Comment from Paul Asel, managing partner, NGP Capital
Industry incumbents are at a crossroads. We envision a connected world in which everyone and everything transmits a signal. Industries previously untouched by technology are undergoing digital transformation. McKinsey has said the internet impacted 15% of gross domestic product, the internet of things will transform the other 85%. Increasingly incumbents must disrupt themselves or risk being disrupted.
Much as Google and Facebook championed the internet era, the connected world is spawning a new class of data first companies. These data first companies are redefining industries through new business models enabled by the confluence of cloud, mobile, sensors, 5G and intelligence. Early winners include Tesla in automobiles, Uber in transportation, Teladoc in healthcare, Airbnb in hotels, Doordash in restaurants and Root in insurance. Yet the transformation process is just beginning as new technologies permeate a broadening array of industries.
Companies are tapping corporate venture programmes to help navigate industry change. Corporate investment has grown fourfold since 2010 with more than 2,100 firms globally participating in 14% of venture deals in 2020. Corporate venture is a mainstay among leading technology firms. Qualcomm Ventures celebrated its 20th anniversary last year and Sapphire Ventures and Intel Capital enter their 25th and 30th years, respectively, this year.
Corporate venture requires clear objectives, engaged sponsors, aligned incentives and a capable team to fulfil its promise. Based on our interviews with over 50 firms across 15 industries, corporate venture applies best in highly contested industries undergoing rapid technology change. It flourishes in open innovation cultures among companies generating sufficient operating cash flow to sustain inorganic growth strategies. Corporate venture languishes, however, when it lacks executive support, when investment activity is ad hoc or subscale, or when the investment mandate is unclear. Poorly constructed programmes occur too frequently as the median corporate venture lifespan is short-lived. Josh Lerner estimated the median lifespan of CVC as about a year in his 2013 Harvard Business Review article though this figure is based on a 1990s study.
Nascent corporate venture programmes confront myriad structural challenges from the outset: competition for corporate resources breed internecine rivalries; “not invented here” mindsets resist partner engagement, and corporate leadership and strategy changes threaten sustained corporate venture commitments. Venture leaders must manage these inherent challenges by delivering immediate and ongoing strategic value to bridge the gap between venture investing lifecycles and corporate patience cycles.
Yet established programmes have shown that corporate venture can provide both strong financial returns and strategic benefits while leveraging their research and development (R&D) budgets with the $217bn invested annually in VC. Corporate investments create low-cost options in startups that can accelerate time to market while delivering high returns in startups in which the corporate sponsor has strategic interest. Studies, such as Lerner’s, show that venture programmes enhance corporate innovation while startups backed by corporate venture have higher success and growth rates than other venture funded startups.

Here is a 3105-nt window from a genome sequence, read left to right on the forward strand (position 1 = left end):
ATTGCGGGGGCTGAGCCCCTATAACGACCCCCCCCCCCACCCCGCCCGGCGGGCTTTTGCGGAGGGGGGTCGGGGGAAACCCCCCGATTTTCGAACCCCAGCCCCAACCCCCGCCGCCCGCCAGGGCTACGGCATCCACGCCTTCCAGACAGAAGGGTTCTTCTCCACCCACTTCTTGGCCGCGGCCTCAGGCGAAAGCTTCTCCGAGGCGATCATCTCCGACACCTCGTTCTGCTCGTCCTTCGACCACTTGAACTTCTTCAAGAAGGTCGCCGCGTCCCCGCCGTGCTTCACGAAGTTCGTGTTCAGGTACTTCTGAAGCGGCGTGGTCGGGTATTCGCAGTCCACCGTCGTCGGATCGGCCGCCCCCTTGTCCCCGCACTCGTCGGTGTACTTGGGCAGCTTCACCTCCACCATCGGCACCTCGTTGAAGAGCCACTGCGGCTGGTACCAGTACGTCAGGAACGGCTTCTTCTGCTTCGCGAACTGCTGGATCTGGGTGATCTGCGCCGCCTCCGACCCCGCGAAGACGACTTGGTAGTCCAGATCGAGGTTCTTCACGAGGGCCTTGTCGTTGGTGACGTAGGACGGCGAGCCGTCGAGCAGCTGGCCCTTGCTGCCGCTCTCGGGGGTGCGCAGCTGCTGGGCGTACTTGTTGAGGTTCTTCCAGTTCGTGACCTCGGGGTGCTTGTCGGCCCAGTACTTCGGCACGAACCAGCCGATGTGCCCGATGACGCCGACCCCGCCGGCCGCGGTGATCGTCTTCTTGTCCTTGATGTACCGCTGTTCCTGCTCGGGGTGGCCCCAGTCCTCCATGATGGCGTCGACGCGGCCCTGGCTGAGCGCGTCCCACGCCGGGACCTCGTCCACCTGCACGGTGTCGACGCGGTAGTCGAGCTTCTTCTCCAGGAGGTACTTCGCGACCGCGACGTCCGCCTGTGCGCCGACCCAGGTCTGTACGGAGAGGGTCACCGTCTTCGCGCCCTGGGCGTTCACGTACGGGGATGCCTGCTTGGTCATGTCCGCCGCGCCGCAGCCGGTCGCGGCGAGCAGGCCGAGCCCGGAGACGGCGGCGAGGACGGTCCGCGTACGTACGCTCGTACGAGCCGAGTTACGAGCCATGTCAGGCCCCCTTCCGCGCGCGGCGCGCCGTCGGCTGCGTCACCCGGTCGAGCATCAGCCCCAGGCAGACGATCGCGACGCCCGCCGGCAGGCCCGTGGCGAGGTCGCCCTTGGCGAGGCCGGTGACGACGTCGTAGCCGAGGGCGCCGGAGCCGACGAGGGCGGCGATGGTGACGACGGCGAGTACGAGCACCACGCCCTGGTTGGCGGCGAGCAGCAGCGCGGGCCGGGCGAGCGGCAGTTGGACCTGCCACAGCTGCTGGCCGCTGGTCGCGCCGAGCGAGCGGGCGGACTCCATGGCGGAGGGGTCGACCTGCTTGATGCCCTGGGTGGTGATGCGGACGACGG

Corporate investment is a flexible tool offering many strategic benefits, according to a recent survey by Global Corporate Venturing. Investment maintains optionality in dynamic situations where companies seek influence without control. Venture offers a window on innovation to help defend strategic interests and explore new market opportunities. Investment reinforces alliances increasing the likelihood of partnering success. Corporate venture can be a cost-effective form of outsourced R&D to accelerate time to market and fill technology gaps. Some firms deploy venture as a try-before-buy prelude to potential acquisitions. Venture investments can help companies improve operational efficiency and expand market demand for company products and services.
Corporate venture is also well suited for ecosystem building. Data first companies demand robust partner and developer ecosystems to broaden user engagement, tap new data repositories and extend product offerings to new markets.
Our research has found that companies with open hardware and software systems are more likely to adopt corporate venturing to help build ecosystems that nurture their platforms. Intel Capital launched in 1991 shortly before the “Intel Inside” campaign promoting its chips as a hardware platform for the consumer electronics industry. SAP started SAP Ventures (now Sapphire) in 1996 coinciding with the launch of mySAP.com as the bulwark for its new Internet strategy. Nokia started Nokia Ventures (now NGP Capital) in 1999 to build a developer ecosystem forming around its mobile Internet strategy. Qualcomm launched Qualcomm Ventures in 2000 to promote CDMA as the 3G wireless standard. Salesforce started Salesforce Ventures in 2009 to broaden adoption of its customer relationship management (CRM) platform.
Vertically integrated companies with closed ecosystems like Apple, Netflix and Tesla prefer to build or buy rather than invest. But firms long sceptical of corporate venture capital have started investing as their business models evolved into ecosystem plays. Amazon eschewed corporate venturing for twenty years but formed the Alexa Fund in 2015 to promote its Alexa voice platform and later AWS as primary infrastructure. Microsoft launched M12 Ventures in 2016 to promote its Azure platform after limited corporate venture initiatives for over 40 years.